Three Infant Murder Charges Tossed in Gosnell Trial
Judge Jeffrey Minehart granted motions to acquit Gosnell on three murder charges, but later said a 'clerical error' meant the wrong murder charge had been thrown out.
PHILADELPHIA — The judge overseeing the murder trial of Pennsylvania abortionist Kermit Gosnell threw out three charges of murder, through the doctor is still accused of killing four babies who survived abortions.
Gosnell was faced with seven counts of first degree murder for the deaths of infants who allegedly were killed after surviving botched procedures at his Philadelphia clinic, the Women’s Medical Society.
The abortionist also faces a third-degree murder charge for the 2009 death of a Virginia woman who died after his untrained clinic employees administered an overdose of a drug.
On April 23, Judge Jeffrey Minehart granted motions to acquit Gosnell on three murder charges and five charges of abuse of a corpse.
He later reinstated a charge of murder against a baby who was “moving and breathing for 20 minutes” before it was killed. Instead, he dismissed charges for a baby boy who jerked its leg before Gosnell severed his spinal cord, Cybercast News Service reports.
The judge gave no reasons for his initial decision, the New York Times says. He later said a “clerical error” meant the wrong murder charge had been thrown out.
Prosecuting attorneys argued that the babies had reacted and made movements proving they were alive before their necks were cut. Gosnell’s lawyer, however, has claimed that there is no evidence any of the babies were born alive.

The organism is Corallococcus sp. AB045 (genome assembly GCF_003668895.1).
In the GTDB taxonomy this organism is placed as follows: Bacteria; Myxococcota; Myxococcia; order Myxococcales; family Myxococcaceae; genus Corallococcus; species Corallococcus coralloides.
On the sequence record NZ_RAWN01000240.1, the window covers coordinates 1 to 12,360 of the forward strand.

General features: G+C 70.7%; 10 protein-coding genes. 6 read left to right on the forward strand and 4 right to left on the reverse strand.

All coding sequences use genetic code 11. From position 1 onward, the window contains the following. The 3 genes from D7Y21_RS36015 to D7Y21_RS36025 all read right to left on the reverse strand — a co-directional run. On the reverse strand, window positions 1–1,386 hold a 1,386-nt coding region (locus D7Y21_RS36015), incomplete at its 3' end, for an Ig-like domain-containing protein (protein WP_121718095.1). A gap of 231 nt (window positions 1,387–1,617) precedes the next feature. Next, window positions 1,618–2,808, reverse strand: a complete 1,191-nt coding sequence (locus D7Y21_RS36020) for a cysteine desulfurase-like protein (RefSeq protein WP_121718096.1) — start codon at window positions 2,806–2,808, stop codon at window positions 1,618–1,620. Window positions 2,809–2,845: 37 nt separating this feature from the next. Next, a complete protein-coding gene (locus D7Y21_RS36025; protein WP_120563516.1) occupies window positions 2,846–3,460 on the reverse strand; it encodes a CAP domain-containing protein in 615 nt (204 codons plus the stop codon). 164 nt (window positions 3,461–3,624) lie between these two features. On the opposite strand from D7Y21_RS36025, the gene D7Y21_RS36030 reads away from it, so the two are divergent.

Judge Minehart made similar arguments as an attorney in a 1997 case. He served as a defense attorney for a teenage girl charged with concealing the death of her newborn baby. At the time, Minehart argued that there were no signs of life.
“There was no movement, no breathing detected, and its eyes were closed, and there was no crying,” Minehart said at his client’s trial, the Philadelphia Inquirer reported in 1997.
Minehart’s client later pleaded guilty to manslaughter.
The charges against Gosnell resulted from a February 2010 FBI raid seeking evidence of illegal distribution of prescription painkillers. The raid uncovered gruesome practices at the clinic.
Witness testimony and the grand jury investigation suggests many more babies were killed after being born alive.
Former Gosnell employee Stephen Massof in courtroom testimony in early April said that he saw about 100 babies born alive. He said clinic workers then “snipped” the back of their neck to ensure their “demise.”
Massof, an unlicensed graduate of a Grenada medical school, told jurors the procedure was “literally a beheading,” NBC 10 Philadelphia reports.
Witnesses in the case said some babies were born alive in the toilet and struggled to live. Other allegations claim that a 15-year-old administered anesthesia to patients and a doctor spread sexually transmitted infections to women through poor sanitary standards.
In addition to the four remaining murder charges, the abortionist still faces a third-degree murder charge related to the death of a patient at his Philadelphia clinic.
The dismissed charges of abuse of a corpse resulted from the discovery of jars containing the severed feet of unborn babies. Closing arguments in the case will begin on Monday.